What is wild camping?

It sounds interesting, but what is it – and how have recently rule changes affected what you can and can’t do? We have the answers…

If you want to get away from it all, you go camping right? Right. But if you don’t like the idea of numbered plots, a rowdy on-site bar and a list of rules as long as your arm, then you may have looked into the possibility of camping ‘wild’.

camping with fire

But what is wild camping, exactly? In a nutshell, it’s simply a case of staying away from official campsites and pitching up wherever you want. But, of course, it doesn’t work that way because in England camping on private land without permission is trespassing and on open access land wild camping is prohibited under Schedule 2 of the Countryside and Rights of Way Act 2000. In Scotland it’s slightly different. Here, the Land Reform (Scotland) Act 2003 established a statutory right to camp while the Scottish Outdoor Access Code describes the responsibilities and best practice guidance that should be followed when exercising your right to camp wild.

tent in snow

So, in most places, unless you can get the permission off the land owner – the bad news is that wild camping is illegal. There are just a few exceptions; one is in the Dartmoor National Park, where the use of lightweight tents is permitted. You can also wild camp in parts of Wales, such as the Clun Gwyn waterfalls near Ystradfellte. Another exception is Scotland (as previously stated). However, this is where wild camping has hit the headlines. New bylaws covering one of Britain’s most popular national parks, Loch Lomond and the Trossachs, now mean that unless a permit is acquired, wild campers could be liable to a £500 fine and may even get a criminal record. The problem, reportedly, is that during the summer there are as many as 800 pitches in this area, whereas the local council will only be issuing 100 permits, so they will be massively oversubscribed. That said, the vast majority of Scotland’s national parks are still open to wild camping.

yellow bus

So that’s the situation regarding wild camping under canvas. But what about Bus and Camper owners – how do you stand if you want to park up in the wild, miles from anyone else overlooking a lake or glorious mountain view? Here the rules are a bit more sketchy. It’s feasible to park off the road for an overnight stopover, but there’s likely to be local laws prohibiting it. Certainly, many laybys and beauty spots will display signs saying ‘No Camping’ or ‘No overnight Stays’ in which case it’s a no-goer. If there’s no signs, it’s not overlooked by houses, and is generally out of the way then you can always take your chances. However, people that do this kind of thing regularly advise that you’ll need to be ready for a tap on the window at any time by a local bobby asking you to move on. So if you’re the driver, absolutely no booze.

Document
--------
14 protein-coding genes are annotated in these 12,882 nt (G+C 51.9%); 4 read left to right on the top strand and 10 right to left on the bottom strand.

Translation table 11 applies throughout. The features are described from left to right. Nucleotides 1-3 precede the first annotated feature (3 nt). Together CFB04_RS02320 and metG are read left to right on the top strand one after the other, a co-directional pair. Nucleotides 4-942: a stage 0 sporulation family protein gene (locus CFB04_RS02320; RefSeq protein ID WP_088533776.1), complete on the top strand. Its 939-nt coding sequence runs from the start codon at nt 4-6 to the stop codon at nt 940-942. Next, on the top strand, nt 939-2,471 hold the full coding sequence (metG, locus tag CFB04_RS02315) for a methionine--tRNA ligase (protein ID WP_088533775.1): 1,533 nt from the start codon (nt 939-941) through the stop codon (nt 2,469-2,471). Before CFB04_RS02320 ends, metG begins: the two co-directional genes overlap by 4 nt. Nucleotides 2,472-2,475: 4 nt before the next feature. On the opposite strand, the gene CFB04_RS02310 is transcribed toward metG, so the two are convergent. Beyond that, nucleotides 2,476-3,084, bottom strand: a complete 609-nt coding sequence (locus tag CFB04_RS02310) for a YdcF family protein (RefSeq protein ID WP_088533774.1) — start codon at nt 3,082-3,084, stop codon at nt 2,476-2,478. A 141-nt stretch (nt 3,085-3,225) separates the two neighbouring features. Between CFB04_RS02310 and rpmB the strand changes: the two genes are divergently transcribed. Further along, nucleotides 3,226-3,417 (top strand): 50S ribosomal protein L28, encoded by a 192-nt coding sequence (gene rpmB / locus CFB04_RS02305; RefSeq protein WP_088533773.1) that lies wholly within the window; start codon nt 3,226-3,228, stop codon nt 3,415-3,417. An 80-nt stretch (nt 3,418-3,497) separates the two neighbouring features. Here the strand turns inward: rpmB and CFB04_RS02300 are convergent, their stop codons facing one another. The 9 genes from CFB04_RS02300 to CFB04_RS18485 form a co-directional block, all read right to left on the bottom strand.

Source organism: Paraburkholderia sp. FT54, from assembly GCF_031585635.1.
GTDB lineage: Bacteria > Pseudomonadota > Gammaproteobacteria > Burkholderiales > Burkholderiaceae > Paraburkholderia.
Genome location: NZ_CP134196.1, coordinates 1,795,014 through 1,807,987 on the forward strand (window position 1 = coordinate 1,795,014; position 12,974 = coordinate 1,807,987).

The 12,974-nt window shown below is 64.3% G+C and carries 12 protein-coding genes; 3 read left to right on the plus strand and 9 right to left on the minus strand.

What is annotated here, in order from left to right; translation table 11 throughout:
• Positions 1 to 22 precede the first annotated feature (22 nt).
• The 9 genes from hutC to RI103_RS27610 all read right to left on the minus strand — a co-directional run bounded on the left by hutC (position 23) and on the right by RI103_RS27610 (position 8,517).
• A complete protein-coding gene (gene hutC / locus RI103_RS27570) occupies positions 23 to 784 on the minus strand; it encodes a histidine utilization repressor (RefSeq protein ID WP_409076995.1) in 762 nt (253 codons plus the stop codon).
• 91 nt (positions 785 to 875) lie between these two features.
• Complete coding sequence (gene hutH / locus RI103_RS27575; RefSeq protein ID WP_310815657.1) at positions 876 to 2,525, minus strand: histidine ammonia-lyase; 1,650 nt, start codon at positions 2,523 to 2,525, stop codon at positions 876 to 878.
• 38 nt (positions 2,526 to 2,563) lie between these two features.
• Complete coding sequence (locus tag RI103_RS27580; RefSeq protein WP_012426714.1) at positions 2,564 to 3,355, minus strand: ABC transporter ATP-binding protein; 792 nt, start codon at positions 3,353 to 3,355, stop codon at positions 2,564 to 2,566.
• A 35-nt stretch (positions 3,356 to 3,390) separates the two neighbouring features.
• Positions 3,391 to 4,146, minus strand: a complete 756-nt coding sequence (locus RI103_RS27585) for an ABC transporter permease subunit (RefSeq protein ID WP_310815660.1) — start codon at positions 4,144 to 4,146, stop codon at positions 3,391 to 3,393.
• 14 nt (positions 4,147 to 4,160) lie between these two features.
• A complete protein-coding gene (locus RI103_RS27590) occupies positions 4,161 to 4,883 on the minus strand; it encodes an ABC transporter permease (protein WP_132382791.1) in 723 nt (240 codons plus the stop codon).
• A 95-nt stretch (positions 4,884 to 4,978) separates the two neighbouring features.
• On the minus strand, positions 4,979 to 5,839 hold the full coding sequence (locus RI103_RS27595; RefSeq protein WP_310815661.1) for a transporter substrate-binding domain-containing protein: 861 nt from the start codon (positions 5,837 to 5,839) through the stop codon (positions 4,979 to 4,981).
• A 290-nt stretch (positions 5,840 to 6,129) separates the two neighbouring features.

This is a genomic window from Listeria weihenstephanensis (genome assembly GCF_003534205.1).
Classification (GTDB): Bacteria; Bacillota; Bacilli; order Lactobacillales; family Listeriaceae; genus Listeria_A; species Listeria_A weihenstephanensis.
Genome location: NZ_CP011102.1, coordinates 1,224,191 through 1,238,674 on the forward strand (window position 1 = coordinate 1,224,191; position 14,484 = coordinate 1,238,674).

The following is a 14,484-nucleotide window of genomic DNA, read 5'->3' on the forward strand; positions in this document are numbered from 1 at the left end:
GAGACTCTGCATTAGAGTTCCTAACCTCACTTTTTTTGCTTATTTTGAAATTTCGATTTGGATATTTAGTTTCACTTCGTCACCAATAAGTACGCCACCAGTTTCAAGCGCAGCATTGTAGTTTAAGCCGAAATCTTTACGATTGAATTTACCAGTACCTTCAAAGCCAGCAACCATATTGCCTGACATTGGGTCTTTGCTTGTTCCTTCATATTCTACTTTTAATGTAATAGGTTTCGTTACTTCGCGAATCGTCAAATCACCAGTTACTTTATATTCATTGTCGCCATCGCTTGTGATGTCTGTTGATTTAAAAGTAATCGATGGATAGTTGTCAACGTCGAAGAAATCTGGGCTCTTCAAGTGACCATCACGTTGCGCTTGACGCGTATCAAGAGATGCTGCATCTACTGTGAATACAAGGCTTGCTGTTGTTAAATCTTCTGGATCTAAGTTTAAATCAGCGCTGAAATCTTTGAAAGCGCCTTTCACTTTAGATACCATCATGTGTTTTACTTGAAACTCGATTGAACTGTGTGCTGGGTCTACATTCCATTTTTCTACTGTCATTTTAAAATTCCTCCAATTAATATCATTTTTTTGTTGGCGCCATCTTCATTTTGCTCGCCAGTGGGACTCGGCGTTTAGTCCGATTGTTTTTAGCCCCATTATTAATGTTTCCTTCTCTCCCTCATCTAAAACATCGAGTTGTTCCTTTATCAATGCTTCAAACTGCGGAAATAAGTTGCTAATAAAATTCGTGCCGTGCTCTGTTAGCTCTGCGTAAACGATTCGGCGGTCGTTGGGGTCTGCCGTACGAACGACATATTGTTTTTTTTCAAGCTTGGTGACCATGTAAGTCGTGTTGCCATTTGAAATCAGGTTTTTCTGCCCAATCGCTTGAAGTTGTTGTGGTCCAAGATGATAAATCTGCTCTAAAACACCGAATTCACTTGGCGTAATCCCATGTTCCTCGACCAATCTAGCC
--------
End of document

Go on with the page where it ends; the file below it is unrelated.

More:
orange bus

In France, there are special areas set aside for overnight camper stays – you’ll see a sign for them as you enter the town – and there you will find areas to dispose of waste water as the same time. Indeed, generally, our Gallic friends seem to be a bit more relaxed as to where you can and can’t pitch up for the night.

If, having read this, you still fancy doing a bit of wild camping, either in a tent, or in a Camper – there’s a general code of practice that’s worth adhering to. It’s important to be as inconspicuous as possible – so no loud music, no parties, no awnings, deck chairs outside or unsightly washing lines. Don’t make a mess, cut any trees or cause any damage or disturbance. In short, you need to be discreet. The spot should be exactly as you found it. It’s also important not to go churning up the mud if you venture off-road and to dispose of waste responsibly. Another thing is not to outstay your welcome; it’s fine to stay somewhere overnight if you make an early start in the morning, but if you set up camp for a week you’ll soon get noticed and told to move on.

You also need to be aware of security. Don’t stray too far off the beaten track if you’re travelling on your own – and avoid the murkier parts of town.

Given all this, you might prefer to find one of the more remote campsites instead. Try somewhere like Eco Camp UK’s Beech Estate Woodland Campsite which is about as close to wild camping in England as you can get in an organised campsite with its compost loos, bucket showers and nicely tucked away pitches. The beautifully secluded Fidden Farm on Mull (below) also looks nice.

silver T5

Whatever choices you make, if the sun starts shining get packed, drive and enjoy!


The opinions expressed here are the personal opinions of the author and do not necessarily represent the views and opinions of VW Heritage

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